Galactosylceramide Beta-Galactosidase, Leukocytes
Clinical Information Discusses physiology, pathophysiology, and general clinical aspects, as they relate to a laboratory test
Krabbe disease (globoid cell leukodystrophy) is an autosomal recessive disorder caused by a deficiency of galactosylceramide beta-galactosidase (GBG). A deficiency of this enzyme leads to an accumulation of galactosylceramide in globoid cells (multinucleated macrophages) causing severe demyelination throughout the brain. The toxic metabolite galactosylsphingosine (psychosine), an apoptotic compound, accumulates in oligodendrocytes and Schwann cells and contributes to disease pathogenicity.
Severely affected individuals typically present between 3 to 6 months of age with increasing irritability and sensitivity to stimuli. Rapid neurodegeneration follows with death usually occurring by age 2. There are later onset forms of the disease that are characterized by ataxia, vision loss, weakness, and psychomotor regression. The clinical course of Krabbe disease can be variable even within the same family. Treatment is mostly supportive, although hematopoietic stem cell transplantation has shown some success if treatment begins before neurologic damaged has occurred.
Krabbe disease is caused by mutations in the GALC gene located on 14q31. Over 60 mutations have been described to date. Molecular genetic analysis, including deletion/duplication analysis, is commercially available in the United States. Contact Mayo Medical Laboratories for recommendations or contact information for laboratories that offer this testing.
Diagnosis of Krabbe disease
Values below the reference range are consistent with a diagnosis of Krabbe disease.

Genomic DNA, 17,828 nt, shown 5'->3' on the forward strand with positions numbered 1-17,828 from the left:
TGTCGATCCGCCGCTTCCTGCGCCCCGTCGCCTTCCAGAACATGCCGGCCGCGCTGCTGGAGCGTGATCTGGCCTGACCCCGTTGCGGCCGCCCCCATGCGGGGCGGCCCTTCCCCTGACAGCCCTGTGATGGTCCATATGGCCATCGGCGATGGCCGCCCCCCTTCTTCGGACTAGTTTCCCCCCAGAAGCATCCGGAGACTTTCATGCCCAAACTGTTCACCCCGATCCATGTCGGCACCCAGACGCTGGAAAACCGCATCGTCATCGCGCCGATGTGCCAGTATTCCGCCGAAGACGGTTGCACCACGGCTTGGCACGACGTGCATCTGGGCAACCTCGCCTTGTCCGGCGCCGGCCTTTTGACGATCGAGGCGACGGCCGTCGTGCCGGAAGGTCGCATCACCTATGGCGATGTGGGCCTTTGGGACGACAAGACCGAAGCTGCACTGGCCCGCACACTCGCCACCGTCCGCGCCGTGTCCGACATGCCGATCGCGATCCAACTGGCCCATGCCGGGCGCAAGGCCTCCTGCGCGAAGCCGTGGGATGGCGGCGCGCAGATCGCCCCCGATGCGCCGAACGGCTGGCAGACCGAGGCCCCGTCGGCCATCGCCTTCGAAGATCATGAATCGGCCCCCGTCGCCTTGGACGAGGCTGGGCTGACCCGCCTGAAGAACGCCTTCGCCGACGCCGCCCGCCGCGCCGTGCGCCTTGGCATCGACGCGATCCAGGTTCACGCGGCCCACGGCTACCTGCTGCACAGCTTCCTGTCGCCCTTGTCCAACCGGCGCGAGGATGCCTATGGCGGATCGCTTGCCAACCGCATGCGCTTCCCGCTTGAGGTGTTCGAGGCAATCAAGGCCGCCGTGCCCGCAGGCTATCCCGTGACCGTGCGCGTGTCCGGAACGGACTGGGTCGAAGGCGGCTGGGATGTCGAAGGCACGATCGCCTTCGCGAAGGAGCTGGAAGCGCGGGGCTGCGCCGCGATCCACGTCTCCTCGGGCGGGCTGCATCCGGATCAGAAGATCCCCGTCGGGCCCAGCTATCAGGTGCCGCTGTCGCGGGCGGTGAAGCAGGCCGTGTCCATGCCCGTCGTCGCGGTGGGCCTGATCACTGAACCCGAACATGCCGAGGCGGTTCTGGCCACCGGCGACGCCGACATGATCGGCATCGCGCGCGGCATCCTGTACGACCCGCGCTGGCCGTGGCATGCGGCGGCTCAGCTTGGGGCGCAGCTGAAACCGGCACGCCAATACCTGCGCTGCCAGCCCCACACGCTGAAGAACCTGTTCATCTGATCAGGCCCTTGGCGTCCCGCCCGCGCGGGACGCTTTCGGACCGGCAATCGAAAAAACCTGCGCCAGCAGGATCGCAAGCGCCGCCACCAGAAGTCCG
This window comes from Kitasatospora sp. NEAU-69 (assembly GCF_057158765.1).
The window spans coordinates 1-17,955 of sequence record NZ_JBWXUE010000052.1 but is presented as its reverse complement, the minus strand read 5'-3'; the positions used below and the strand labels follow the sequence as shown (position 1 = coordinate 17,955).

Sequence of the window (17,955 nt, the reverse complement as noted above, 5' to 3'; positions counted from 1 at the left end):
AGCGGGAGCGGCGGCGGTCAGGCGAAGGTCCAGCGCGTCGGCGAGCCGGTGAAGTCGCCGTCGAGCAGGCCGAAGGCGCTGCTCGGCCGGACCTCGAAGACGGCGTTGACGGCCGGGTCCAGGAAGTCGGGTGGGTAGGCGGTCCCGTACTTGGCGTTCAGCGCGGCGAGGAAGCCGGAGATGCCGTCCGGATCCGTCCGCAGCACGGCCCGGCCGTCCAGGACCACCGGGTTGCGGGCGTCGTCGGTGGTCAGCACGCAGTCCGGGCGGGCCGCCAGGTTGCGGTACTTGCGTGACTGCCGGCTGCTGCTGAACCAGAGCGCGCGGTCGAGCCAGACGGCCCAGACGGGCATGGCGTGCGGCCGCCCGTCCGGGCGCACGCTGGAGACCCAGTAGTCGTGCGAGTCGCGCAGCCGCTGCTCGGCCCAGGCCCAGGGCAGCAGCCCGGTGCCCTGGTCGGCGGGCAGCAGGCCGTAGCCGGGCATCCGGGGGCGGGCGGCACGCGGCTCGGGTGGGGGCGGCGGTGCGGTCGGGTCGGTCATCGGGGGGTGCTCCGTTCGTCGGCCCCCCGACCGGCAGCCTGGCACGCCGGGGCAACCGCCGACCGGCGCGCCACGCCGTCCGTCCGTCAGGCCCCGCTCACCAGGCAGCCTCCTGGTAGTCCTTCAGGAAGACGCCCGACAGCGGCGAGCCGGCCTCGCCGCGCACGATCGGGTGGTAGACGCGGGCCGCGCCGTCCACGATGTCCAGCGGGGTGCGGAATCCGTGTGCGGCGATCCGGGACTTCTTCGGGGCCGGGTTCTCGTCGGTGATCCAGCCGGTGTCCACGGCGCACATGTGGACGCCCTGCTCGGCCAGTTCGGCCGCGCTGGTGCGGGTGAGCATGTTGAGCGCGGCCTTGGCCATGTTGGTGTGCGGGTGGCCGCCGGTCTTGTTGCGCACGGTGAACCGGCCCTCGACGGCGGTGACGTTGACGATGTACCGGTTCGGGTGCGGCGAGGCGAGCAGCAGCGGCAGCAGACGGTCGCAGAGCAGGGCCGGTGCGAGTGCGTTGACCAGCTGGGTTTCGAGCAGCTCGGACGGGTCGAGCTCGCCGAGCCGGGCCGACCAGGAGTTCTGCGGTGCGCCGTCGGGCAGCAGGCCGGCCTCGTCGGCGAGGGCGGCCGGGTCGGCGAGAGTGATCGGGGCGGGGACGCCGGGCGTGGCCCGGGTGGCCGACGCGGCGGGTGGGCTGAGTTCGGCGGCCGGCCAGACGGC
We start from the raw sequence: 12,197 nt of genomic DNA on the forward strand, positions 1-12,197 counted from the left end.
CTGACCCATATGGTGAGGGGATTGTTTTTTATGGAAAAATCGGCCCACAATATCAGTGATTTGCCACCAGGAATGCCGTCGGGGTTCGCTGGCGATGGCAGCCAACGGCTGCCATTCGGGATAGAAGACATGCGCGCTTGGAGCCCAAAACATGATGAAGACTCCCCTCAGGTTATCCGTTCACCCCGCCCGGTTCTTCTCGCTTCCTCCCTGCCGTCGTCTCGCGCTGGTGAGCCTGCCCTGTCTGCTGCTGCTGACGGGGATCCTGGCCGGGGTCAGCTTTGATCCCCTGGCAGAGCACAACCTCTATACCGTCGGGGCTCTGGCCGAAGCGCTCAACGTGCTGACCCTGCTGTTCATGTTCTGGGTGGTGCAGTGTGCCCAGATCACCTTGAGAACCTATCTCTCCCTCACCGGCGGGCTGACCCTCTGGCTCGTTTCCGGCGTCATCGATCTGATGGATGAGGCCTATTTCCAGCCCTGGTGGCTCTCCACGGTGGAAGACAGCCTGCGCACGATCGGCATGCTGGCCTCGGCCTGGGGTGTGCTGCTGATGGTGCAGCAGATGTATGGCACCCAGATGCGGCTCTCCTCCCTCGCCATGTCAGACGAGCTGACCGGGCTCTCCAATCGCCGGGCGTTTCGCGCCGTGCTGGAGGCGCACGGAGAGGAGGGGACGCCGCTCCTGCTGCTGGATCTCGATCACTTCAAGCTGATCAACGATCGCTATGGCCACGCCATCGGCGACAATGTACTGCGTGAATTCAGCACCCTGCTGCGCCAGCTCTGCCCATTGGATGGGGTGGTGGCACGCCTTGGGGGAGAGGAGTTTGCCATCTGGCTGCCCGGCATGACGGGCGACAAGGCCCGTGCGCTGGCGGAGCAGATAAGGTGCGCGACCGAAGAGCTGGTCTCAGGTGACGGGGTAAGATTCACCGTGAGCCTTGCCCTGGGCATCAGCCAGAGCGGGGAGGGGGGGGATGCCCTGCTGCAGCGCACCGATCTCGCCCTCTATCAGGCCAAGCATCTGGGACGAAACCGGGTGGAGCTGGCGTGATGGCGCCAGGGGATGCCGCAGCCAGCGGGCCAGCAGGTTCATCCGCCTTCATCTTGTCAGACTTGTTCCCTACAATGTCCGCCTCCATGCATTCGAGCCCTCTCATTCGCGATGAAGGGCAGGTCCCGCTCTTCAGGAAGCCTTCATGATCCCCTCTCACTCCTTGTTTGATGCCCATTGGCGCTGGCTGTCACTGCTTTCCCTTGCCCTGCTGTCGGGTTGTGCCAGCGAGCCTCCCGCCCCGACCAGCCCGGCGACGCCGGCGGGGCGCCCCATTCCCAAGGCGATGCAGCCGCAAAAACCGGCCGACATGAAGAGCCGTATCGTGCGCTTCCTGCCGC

The upper limit of normal may change with the specific activity of the substrate. Elevated values have no known clinical significance.
Cautions Discusses conditions that may cause diagnostic confusion, including improper specimen collection and handling, inappropriate test selection, and interfering substances
Because of the wide range of enzymatic activities observed in carriers and noncarriers, this test is not recommended for carrier detection.
Reference Values Describes reference intervals and additional information for interpretation of test results. May include intervals based on age and sex when appropriate. Intervals are Mayo-derived, unless otherwise designated. If an interpretive report is provided, the reference value field will state this.
21.5-59.2 mU/g of protein
Note: The upper limit of normal may change with the specific activity of the substrate. This is of no consequence since Krabbe patients are below the lower limit.
Clinical References Provides recommendations for further in-depth reading of a clinical nature
1. Wenger DA: Krabbe Disease. Available from http://www.ncbi.nlm.nih.gov/bookshelf/br.fcgi?book=gene&part=krabbe Reviewed March 29, 2011
2. Enns GM, Steiner RD, Cowan TM: Lysosomal Disorders. In Pediatric Endocrinology and Inborn Errors of Metabolism. Edited by Sarafoglou K, Hoffman G, Roth KS, New York, McGraw- Hill Medical, 2009, p 744